Providing care for a family member in need is an age-old act of kindness, love, and loyalty. And as life expectancies increase, medical treatments advance, and increasing numbers of people live with chronic illness and disabilities, more and more of us will participate in the caregiving process.
There are many different types of family caregiver situations. You may be taking care of an aging parent or a handicapped spouse. Or perhaps you're caring for a child with a physical or mental illness. But regardless of your particular circumstances, you're facing a challenging new role.
If you're like most family caregivers, you aren't trained for the responsibilities you now face. And you probably never anticipated you'd be in this situation. You may not even live very close to your loved one. At the same time, you love your family member and want to provide the best care you can. The good news is that you don't have to be a nursing expert, a superhero, or a saint in order to be a good caregiver. With the right help and support, you can be a good caregiver without having to sacrifice yourself in the process.
New to family caregiving?
- Learn as much as you can about your family member’s illness and about how to be a caregiver. The more you know, the less anxiety you’ll feel about your new role and the more effective you’ll be.
Seek out other caregivers. It helps to know you’re not alone. It’s comforting to give and receive support from others who understand what you’re going through.
Trust your instincts. Remember, you know your family member best. Don’t ignore what doctors and specialists tell you, but listen to your gut, too.
Encourage your loved one’s independence. Caregiving does not mean doing everything for your loved one. Be open to technologies and strategies that allow your family member to be as independent as possible.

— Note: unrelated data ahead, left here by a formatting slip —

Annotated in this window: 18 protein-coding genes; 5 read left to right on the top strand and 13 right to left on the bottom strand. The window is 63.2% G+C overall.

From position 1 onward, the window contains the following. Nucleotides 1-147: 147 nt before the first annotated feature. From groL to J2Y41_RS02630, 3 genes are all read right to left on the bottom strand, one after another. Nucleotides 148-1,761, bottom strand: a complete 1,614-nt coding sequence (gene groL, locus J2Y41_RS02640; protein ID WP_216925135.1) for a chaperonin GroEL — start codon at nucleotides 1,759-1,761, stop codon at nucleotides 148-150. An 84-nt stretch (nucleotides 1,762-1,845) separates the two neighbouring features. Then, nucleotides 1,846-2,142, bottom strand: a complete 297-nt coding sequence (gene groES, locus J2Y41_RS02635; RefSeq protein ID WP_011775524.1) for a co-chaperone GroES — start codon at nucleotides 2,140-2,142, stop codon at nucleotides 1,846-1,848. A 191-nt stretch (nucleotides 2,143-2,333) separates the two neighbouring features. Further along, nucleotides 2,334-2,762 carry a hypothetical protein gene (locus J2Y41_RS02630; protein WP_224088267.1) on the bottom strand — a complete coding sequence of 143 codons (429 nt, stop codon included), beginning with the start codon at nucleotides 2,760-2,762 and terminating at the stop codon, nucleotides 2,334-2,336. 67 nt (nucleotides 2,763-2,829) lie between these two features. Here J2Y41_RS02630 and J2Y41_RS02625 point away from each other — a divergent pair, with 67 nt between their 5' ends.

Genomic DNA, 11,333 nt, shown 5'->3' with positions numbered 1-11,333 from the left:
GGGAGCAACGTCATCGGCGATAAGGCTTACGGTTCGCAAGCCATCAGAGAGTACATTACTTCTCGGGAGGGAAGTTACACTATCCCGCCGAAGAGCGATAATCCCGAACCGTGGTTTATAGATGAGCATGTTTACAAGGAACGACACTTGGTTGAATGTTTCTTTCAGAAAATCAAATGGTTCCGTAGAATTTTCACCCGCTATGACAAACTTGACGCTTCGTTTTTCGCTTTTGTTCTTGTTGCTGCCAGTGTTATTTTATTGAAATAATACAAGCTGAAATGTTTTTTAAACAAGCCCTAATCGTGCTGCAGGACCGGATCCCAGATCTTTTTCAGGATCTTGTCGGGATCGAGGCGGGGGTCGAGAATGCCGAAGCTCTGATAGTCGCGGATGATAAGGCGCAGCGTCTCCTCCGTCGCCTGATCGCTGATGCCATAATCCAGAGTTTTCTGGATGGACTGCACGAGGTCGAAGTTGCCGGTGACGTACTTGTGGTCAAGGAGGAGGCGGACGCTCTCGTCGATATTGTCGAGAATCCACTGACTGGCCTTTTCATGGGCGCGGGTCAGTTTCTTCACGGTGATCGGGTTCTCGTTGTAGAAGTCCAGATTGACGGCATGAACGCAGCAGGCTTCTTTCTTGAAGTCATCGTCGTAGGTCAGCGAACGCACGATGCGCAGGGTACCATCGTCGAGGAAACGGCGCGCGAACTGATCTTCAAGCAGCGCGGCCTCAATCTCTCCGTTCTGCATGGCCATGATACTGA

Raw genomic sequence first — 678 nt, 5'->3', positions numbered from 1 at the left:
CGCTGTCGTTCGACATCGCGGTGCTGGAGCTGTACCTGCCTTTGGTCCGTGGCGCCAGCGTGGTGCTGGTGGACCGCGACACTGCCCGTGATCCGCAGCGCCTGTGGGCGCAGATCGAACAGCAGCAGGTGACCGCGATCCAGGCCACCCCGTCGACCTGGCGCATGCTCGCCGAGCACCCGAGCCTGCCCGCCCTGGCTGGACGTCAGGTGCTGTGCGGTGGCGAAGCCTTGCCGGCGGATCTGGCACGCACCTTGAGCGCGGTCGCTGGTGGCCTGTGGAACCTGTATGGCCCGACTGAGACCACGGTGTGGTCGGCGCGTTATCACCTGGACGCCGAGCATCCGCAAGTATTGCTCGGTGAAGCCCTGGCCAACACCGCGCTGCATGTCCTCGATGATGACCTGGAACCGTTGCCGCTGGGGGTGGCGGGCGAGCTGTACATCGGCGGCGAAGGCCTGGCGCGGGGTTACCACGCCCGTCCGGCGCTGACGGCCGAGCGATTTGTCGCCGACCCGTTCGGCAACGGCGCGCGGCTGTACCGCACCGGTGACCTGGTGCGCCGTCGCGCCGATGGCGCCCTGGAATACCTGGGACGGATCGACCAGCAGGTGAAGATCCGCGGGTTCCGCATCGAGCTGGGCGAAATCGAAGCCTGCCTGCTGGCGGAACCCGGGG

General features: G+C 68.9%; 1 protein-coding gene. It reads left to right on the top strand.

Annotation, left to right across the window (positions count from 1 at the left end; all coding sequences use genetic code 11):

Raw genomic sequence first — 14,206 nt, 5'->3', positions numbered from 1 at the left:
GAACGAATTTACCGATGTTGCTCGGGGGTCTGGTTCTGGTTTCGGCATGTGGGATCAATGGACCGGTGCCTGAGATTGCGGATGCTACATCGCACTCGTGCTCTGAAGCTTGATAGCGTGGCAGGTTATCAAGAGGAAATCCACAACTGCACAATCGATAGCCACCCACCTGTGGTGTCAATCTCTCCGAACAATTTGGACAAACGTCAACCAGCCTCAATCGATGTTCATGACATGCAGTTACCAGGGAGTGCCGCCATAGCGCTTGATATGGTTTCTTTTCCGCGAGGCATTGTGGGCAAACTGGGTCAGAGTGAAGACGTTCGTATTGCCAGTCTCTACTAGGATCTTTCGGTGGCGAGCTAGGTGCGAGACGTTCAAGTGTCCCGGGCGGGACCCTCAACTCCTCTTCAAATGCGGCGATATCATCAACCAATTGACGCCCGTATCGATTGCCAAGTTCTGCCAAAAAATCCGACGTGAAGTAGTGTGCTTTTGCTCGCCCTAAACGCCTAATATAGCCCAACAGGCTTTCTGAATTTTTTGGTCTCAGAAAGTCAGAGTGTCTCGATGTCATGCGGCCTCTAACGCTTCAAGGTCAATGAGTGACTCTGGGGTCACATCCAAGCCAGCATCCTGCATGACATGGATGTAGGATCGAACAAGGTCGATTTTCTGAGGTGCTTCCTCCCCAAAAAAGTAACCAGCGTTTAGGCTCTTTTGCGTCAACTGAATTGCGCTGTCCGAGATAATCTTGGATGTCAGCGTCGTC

Know your limits. Be realistic about how much of your time and yourself you can give. Set clear limits, and communicate those limits to doctors, family members, and other people involved.
Caregiving can trigger a host of difficult emotions, including anger, fear, resentment, guilt, helplessness, and grief. It's important to acknowledge and accept what you're feeling, both good and bad. Don't beat yourself up over your doubts and misgivings. These feelings don't mean that you don't love your family member—they simply mean you're human.
What you may feel about being a family caregiver
- Anxiety and worry – You may worry about how you will handle the additional responsibilities of caregiving and what will happen to your family member if something happens to you. You may also fear what will happen in the future as your loved one’s illness progresses.
- Anger or resentment – You may feel angry or resentful toward the person you’re caring for, even though you know it’s irrational. Or you might be angry at the world in general, or resentful of other friends or family members who don’t have your responsibilities.
- Guilt – You may feel guilty for not doing more, being a "better" caregiver, having more patience, accepting your situation with more equanimity, or in the case of long distance caregiving, not being available more often.
- Grief – There are many losses that can come with caregiving (the healthy future you envisioned with your spouse or child; the goals and dreams you’ve had to set aside). If the person you’re caring for is terminally ill, you’re also dealing with that grief.
Even when you understand why you're feeling the way you do, it can still be upsetting. In order to deal with your feelings, it's important to talk about them. Don't keep your emotions bottled up, but find at least one person you trust to confide in.